It takes a village to raise a child and since I have no village (that is, extended family within three hundred miles) per se, there are certain things I’ve had to do to get creative. In the early days when we first arrived to Germany where I spent the first ten weeks without a car, friends or furniture with two children ages 3 and 1, I spent every moment I could leading or participating in a toddler’s playgroup above the firehouse. It was my saving grace because the kids got to play with toys for a few hours. And I got to see, well, people.

Then they went to preschool, then school and now high school. And in the interim I have gotten creative about delegating certain family care chores because that village is still needed, especially now.

After months of delibration, consideration and desperation, I finally hired a cleaning lady. And although she has yet to clean a single thing, I like her already. During her interview, she was unphased by my teen’s, shall we say, behavior? She gave me a hug and said, “I know. Mine’s five and it’s the same.”

As I showed her about the house, we engaged in some small talk. Suddenly we looked at each other and said, “You look awfully familiar.” It turns out she waitresses at a local place where I went for the first time recently. Who know that the extension of my village was so near?

So you see, dear friends, sometimes help is closer than you think. Reach out and touch someone today. It takes a village to raise a child.

It takes a village to live.

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The Cleanliness Code

July 18, 2012

Filth is something I’m very familiar with. I grew up, after all, on a horse farm with barnyard cats, half-feral dogs and enough land to scamper gleefully without seeing another person for miles (or so it seemed). But as I have gotten older with a home of my own, I have grown to appreciate the serenity of spotless surfaces gleaming reverently in the sunlight.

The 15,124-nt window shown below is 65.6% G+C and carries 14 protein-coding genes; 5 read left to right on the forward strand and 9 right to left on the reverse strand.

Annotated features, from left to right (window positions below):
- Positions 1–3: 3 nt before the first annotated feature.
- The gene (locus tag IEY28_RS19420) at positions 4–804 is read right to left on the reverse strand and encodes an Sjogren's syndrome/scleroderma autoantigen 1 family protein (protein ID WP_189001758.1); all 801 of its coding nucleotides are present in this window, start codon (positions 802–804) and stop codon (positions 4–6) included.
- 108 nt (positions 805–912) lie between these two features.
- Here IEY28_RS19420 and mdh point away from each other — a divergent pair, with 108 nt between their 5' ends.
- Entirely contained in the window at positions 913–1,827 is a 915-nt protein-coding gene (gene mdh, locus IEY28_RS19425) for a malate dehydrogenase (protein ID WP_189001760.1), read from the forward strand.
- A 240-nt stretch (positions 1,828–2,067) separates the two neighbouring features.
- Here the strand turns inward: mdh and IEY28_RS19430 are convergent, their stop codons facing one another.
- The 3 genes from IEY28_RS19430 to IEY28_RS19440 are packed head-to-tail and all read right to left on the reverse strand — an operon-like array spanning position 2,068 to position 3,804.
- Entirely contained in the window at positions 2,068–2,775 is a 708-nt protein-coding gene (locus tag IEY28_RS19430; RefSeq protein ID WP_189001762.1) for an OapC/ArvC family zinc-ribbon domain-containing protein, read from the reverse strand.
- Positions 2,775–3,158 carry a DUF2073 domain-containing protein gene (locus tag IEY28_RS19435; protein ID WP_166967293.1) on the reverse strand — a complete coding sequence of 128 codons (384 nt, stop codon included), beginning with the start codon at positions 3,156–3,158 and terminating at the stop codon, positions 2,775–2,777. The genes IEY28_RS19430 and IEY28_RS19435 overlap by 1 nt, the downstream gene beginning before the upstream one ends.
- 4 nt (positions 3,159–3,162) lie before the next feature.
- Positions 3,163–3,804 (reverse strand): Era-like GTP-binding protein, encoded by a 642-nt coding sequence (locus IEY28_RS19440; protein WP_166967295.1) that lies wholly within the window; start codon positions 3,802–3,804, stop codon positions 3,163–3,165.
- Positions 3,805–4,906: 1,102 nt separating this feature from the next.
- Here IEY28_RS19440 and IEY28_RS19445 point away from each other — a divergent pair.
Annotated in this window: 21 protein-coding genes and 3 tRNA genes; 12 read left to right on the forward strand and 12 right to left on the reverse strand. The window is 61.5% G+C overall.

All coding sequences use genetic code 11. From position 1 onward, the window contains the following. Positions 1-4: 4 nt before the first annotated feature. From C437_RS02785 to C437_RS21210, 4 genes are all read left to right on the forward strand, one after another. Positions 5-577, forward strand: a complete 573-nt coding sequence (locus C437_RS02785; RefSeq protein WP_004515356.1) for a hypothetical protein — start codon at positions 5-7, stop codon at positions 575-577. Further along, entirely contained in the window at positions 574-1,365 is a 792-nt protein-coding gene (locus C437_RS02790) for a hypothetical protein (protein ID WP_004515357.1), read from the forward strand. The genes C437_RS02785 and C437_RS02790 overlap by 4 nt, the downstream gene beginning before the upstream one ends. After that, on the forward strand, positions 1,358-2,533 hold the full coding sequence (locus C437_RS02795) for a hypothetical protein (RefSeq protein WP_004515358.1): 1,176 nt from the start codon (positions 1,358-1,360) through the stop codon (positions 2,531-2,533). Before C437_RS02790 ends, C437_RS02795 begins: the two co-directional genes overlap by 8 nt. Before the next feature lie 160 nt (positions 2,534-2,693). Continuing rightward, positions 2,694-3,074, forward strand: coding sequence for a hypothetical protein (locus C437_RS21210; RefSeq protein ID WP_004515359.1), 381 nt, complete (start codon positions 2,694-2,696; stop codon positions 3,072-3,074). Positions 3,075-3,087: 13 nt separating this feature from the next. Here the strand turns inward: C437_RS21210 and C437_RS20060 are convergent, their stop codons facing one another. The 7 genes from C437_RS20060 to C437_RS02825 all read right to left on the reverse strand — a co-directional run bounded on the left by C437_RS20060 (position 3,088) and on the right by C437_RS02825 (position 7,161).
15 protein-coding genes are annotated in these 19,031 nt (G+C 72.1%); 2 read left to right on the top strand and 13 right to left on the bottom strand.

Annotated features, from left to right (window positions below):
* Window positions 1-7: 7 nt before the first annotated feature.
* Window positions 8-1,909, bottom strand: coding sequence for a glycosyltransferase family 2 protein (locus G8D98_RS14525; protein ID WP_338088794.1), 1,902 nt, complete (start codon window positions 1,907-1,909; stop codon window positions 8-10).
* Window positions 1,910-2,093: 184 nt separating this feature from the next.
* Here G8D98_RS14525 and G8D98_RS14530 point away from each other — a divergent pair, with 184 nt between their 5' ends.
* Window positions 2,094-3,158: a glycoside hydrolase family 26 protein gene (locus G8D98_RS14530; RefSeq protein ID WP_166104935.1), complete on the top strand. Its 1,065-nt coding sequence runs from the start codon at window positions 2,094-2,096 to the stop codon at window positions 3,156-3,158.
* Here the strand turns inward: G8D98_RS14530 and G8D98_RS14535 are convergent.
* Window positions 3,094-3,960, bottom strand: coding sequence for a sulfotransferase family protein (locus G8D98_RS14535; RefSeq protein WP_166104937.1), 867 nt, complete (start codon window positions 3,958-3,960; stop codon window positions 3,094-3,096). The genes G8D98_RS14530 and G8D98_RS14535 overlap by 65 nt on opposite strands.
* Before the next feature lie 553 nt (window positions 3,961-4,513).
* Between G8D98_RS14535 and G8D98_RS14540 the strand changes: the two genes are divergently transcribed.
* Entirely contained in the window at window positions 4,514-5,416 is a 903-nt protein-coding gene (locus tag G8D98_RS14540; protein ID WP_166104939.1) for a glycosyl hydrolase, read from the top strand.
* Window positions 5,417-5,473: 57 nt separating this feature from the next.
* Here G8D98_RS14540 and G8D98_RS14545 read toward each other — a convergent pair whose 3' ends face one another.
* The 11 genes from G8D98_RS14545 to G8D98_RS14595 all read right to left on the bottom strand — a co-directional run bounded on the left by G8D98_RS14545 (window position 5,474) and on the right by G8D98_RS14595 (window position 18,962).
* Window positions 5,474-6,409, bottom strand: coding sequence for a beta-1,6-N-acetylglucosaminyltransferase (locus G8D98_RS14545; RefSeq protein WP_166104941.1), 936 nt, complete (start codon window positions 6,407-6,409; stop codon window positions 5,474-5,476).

While they say cleanliness is next to godliness, it is not the divinity I seek in order, but more an expression of the love of place. When we care for our things, we extend a warmth and respect for our surroundings and ourselves. It is as if our environment mirrors what is going on within us (I am fully aware of the level of chaos a teenage mind must experience. Daughter’s room says that so nicely!).

At a trade show recently I found the funniest doormat that read: “If you’re not God, take your shoes off!” I can hear myself saying that to my kids. Can you?

For years I battled a disorderly desk, but lately I have found even here a sense of calm. It is as though my Universe has rightly aligned itself. All tops are spinning on their axes. All is well.

If your life is overtaken by clutter, take a closer look at what you need to release. Everything holds energy. Do you want that kind of energy around you? The Cleanliness Code dictates that you let go of the baggage. If you do, your world will find a new order. And you, my friend, will have the smoothest surfaces to prove it!